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I was reading abut some fossils found in New Mexico, and the following quote was in the news article, "the carbon dioxide levels in the Permian atmosphere were probably three ...
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- 1 Week Ago #1
Dinosaurs and global warming
I was reading abut some fossils found in New Mexico, and the following quote was in the news article, "the carbon dioxide levels in the Permian atmosphere were probably three times what they are today on Earth,". If global warming comes from cars, industry, and other man made sources, how many cars and industrial plants were the dinosaurs of the permian period using? Maybe dinosaur flatulence was worse than cows.Registered Linux user #526930
- 1 Week Ago #2
living in the Permian Basin Myself and familiar with the Desert Southwest extensively.
I can categorically state that our contribution to global warming is love of Chilies and Beer.
Sounds like Dinosaur living to me. As Fred Flintstone says. Yabba Dabba Do.
- 1 Week Ago #3
- Join Date
- Jun 2013
"The Permian Period (along with the Paleozoic Era) ended with the*largest mass extinction in Earth's history
, in which nearly 90% of marine species and 70% of terrestrial species died out.
*It would take well into the Triassic for life to recover from this catastrophe."
just something I read @:
Permian - Wikipedia, the free encyclopedia
- 1 Week Ago #4
- Join Date
- Nov 2013
Does the clay second guess the potter?
I am just a clay figurine watching other clay figurines misuse a gift, then blaming other clay figurines who do not agree with their inanity for misuse of the gift!
- 1 Week Ago #5
The question is, Does man cause the co2 emissions which some claim causes global warming, or does nature do that on its own? As the co2 levels of the permian period suggest, our planet has a long term cycle of co2 levels that man has nothing to do with.Registered Linux user #526930
- 1 Week Ago #6
The release of carbon into the atmosphere is the primary cause of global warming - it does happen naturally, but we've definitely accelerated it. The Earth, as the dinosaur evidence is showing, can handle the change in climate. It'll survive just nicely. The problem is that mankind might not.
- 1 Week Ago #7
I'm skeptical about the whole man causes global warming idea, for several reasons:
1) A single major volcanic eruption like Mt St Helens puts more co2 into the atmosphere than man does in a 100 or more years
2) Burning fossil fuels accounts for only a small percentage of the total co2 emissions
3) I'm old enough to remember back in the 60's when the same theory was used to "prove" that we were going through global cooling, and were facing another ice age. Accompanied by "data" showing winters were getting colder, and avg temps were going down.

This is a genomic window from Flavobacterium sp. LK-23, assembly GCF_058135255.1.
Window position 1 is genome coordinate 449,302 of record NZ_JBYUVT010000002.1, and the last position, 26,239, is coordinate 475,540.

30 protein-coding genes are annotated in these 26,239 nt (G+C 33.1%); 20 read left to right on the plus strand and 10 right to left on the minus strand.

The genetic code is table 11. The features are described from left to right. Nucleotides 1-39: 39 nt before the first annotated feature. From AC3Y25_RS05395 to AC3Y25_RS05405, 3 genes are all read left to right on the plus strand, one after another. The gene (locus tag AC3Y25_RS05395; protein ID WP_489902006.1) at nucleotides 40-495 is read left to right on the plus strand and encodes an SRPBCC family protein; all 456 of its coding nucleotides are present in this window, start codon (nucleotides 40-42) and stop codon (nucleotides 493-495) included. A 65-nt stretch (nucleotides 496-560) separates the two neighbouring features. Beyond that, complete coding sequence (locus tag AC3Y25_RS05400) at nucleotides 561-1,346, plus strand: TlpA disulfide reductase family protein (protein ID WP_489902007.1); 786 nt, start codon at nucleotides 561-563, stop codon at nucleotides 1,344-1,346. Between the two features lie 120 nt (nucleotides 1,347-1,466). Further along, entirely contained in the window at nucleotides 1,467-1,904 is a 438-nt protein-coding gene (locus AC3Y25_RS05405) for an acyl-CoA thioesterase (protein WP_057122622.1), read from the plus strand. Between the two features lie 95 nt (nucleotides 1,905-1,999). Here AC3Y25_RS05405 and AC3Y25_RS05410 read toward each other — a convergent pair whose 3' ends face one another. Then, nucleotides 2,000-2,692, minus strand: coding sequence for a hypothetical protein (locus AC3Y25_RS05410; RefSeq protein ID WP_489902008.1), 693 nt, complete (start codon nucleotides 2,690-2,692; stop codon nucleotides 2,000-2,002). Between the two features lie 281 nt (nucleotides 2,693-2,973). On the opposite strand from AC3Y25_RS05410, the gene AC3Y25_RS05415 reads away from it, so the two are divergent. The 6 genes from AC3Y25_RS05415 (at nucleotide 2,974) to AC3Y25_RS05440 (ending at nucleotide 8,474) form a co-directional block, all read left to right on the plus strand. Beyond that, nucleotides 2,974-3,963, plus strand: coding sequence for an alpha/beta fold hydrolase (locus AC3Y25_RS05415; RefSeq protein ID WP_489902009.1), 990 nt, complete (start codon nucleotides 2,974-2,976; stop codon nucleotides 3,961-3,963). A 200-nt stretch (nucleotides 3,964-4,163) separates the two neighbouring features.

4) We know that the planet goes through periodic temperature swings, as evidenced by cycles of ice ages. Ice ages happen about every 10 - 15 thousand years, The last one being about 10,000 years ago.
Put it all together, and I'm not sure the theory of global warning is correct, or that if it is, man's contribution has all that much effect. Kind of like little Johnny, who's father abondoned the family when he was 2 concluding that daddy left because of him. While a crying baby may have added to family tensions, daddy was most likely going to leave at some point anyway. Man may contribute some co2, but if global warming happens, it will not be because of man, but was going to happen anyway.Registered Linux user #526930
- 4 Days Ago #8
The Permian global warming was caused by a catastrophic volcanic event. Imagine the whole of Siberia as a single colossal volcano: that was more or less what happened. Such exceptional events tell us squat about the possible effects of anthropogenic global warming."I'm just a little old lady; don't try to dazzle me with jargon!"
- 3 Days Ago #9
We cannot change the effect of CO2 emissions from volcanic eruption, so that's going to happen anyway. But digging up carbon that is deeply buried in the upper stretches of the Earth's crust then releasing it as CO2 cannot help with global warming, it only makes it worse. The 20th Century reliance upon fossil fuels increases the dangers that mankind faces. What we need really is a break from 'Big Oil' and a move to clean electrical power harvested from the current environment, i.e. from carbon in the surface (from wood and growing plants) and from the sun (including geomagnetic/geoelectric, not just light) and from other ambient sources such as wind and wave power. This is the 21st Century - we should be able to do power much better by now.
Anyway, this is borderline political and religious, so its getting close to breaking two forum rules. So I'll shut up now.
- 3 Days Ago #10
- Join Date
- Nov 2009